Mythology Exam #3:
Now our myths will be focused on human beings instead of gods.
These “Hero” myths
are not about extraordinarily courageous or superior people, as our common
interpretation of ‘hero’ denotes.
Instead, heroes in mythology are capable of stupidity,
cowardice and other weaknesses, though some are naturally brave and smart.
heroes, basically, are ordinary human beings who live extraordinary lives, who could
either succeed or fail at their tasks.
Greek hero myths show what it was like to be human.
– a concept somewhat foreign to our culture, which emphasizes freedom of choice
and autonomy, as well as responsibility for your own actions.
Greeks believe that it was
all mapped out for you since you were born – an unchangeable blueprint, with personal
choice being merely an illusion.
We’re ruled instead by fate – but Greeks were unclear as
to who authored fate, since even the gods could not change it.
Later on came the concept
of three women who controlled fate, one of whom wove the thread of fate, the next who
measured it (and thereby measured your lifespan), and one who cut the thread.
Belief in fate made the oracle of Apollo so important – it let visitors find out what their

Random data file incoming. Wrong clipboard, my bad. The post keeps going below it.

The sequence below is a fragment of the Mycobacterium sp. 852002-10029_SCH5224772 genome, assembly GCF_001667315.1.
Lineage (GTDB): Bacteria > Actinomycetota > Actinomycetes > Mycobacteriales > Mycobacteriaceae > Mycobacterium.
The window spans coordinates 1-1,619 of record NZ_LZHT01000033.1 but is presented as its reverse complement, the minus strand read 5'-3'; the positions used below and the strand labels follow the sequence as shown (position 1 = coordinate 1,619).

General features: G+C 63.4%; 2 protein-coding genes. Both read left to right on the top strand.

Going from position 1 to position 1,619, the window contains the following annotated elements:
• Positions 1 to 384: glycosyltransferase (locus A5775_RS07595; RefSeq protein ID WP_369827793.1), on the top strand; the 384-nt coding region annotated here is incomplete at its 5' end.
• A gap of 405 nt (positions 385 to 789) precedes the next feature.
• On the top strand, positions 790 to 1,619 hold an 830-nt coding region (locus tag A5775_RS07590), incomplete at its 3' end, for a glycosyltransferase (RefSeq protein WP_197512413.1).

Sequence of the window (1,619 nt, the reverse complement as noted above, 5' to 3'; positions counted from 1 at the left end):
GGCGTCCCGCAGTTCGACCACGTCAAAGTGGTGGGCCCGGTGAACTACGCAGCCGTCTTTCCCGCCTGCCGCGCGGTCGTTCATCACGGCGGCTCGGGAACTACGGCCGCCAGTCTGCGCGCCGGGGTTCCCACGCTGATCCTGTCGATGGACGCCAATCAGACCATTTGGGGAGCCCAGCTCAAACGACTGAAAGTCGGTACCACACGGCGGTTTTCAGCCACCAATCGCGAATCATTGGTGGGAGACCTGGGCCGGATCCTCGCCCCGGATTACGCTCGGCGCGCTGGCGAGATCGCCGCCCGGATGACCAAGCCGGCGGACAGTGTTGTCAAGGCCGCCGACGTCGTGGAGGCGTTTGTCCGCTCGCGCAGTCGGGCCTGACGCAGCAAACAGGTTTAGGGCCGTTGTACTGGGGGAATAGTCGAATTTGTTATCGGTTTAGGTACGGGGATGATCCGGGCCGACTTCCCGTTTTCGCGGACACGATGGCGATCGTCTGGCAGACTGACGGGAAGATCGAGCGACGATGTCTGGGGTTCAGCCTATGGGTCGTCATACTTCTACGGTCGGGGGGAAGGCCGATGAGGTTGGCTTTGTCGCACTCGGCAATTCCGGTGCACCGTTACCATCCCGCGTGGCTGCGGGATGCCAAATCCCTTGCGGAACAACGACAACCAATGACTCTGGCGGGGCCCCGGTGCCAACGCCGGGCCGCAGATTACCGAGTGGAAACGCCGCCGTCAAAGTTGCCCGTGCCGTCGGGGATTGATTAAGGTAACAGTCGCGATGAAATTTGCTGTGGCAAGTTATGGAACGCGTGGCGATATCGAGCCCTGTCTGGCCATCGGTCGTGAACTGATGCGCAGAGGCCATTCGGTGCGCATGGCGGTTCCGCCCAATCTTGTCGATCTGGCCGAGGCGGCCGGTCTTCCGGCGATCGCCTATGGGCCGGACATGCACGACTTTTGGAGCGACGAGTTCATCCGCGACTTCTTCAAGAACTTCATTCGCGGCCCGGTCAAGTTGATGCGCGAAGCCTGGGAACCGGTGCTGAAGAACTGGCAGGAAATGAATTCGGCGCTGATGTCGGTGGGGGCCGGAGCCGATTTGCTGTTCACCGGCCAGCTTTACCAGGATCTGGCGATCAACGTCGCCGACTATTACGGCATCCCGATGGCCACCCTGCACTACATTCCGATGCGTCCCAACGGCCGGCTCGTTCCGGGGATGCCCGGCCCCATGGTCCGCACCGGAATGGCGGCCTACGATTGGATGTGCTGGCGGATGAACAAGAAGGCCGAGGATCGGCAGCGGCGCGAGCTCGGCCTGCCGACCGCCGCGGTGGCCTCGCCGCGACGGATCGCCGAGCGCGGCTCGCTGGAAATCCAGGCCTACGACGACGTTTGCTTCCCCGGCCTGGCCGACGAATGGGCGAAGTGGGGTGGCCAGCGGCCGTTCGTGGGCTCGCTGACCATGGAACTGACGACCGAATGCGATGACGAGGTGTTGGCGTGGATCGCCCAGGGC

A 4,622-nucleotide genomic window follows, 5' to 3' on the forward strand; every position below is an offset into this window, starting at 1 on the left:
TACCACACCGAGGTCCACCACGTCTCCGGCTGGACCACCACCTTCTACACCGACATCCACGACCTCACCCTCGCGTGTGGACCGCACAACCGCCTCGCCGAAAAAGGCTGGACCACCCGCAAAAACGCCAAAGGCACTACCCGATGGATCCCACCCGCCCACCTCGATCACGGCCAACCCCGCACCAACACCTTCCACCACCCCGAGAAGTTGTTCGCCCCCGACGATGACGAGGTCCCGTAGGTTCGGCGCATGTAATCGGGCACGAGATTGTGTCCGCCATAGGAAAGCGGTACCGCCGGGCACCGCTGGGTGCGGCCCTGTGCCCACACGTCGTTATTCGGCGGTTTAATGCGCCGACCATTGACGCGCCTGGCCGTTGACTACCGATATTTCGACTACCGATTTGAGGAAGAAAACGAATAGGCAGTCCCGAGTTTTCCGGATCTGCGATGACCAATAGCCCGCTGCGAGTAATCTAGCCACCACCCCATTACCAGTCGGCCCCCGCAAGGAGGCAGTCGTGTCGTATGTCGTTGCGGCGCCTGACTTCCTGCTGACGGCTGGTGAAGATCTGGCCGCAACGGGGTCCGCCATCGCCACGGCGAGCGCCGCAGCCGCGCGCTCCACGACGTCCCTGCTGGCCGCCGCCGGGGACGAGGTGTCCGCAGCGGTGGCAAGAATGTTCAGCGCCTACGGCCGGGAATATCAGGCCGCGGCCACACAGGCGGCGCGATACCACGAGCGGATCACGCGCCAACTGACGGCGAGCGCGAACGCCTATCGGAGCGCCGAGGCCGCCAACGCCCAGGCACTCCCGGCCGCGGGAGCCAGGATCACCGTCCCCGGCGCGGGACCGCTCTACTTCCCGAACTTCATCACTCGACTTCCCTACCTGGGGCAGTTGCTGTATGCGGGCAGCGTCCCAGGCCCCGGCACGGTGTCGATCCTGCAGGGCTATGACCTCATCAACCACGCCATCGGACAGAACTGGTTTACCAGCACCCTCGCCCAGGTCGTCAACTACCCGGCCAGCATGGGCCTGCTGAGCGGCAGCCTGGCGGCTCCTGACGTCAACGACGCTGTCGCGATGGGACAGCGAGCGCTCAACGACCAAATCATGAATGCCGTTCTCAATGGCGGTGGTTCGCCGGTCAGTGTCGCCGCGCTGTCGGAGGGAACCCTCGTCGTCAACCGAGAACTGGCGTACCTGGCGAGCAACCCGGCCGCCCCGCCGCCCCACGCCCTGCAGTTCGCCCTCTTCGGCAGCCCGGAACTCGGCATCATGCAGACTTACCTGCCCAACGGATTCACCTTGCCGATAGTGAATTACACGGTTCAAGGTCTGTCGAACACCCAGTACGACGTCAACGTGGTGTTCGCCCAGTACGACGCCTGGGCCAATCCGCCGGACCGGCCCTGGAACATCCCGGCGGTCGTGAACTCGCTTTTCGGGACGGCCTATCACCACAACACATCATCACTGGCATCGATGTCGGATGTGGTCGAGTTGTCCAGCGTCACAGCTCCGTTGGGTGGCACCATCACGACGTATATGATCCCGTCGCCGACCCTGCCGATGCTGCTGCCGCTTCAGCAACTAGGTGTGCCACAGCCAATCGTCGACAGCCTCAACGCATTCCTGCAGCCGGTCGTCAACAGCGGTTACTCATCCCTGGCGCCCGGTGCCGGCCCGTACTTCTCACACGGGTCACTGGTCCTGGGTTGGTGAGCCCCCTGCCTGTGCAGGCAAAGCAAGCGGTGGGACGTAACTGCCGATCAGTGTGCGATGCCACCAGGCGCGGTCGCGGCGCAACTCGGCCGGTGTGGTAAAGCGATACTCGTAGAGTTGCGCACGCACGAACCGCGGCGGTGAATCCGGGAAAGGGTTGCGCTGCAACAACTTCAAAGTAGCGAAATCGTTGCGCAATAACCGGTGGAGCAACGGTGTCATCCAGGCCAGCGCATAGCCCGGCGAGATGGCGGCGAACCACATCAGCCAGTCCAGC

fate was going to be.
Astrology and horoscopes are also based on the assumption that
you do not have freewill – that the stars determine your life.
Psychology says that you
were born free, but your development and childhood dictate what kind of person you’ll
be – that you’re not free anymore.
The biological basis for human behavior says that
both physical attributes and personality are controlled by your genes.
violent or peaceful, it’s genetic.
So each of these things is a form of predetermined fate –
we may think we’re free, but the things and sciences we surround ourselves with say
, king of
– he was the richest person in the world, and it was he that created
to concept of money.
He had the fortune to do or have whatever he wanted to.
Greek philosopher named
visited Croesus, and the king really wanted to impress
this powerful man.
After Solon had been shown the grand tour of all of Croesus’ riches
and power, Croesus asked Solon who the happiest person in the world was.
Croesus’ surprise, named someone he’d never heard of.
So Croesus asked who was
Again, someone he’d never heard of.
Finally, exasperated, Croesus asked, “OK,
what about me??”
Solon replied, “Call no man happy until he’s dead.”
confusing to Croesus – the Greek view of the afterlife was very bleak with eternal misery.
What Solon meant was that if you can die with a good life with nothing bad happening to
you, then you can be called happy, as in having had a happy life.
But while you’re still
living, something bad might still happen to you.
So until you complete life happy, you
can’t be happy.
Such is the story of the father whose two sons won medals at the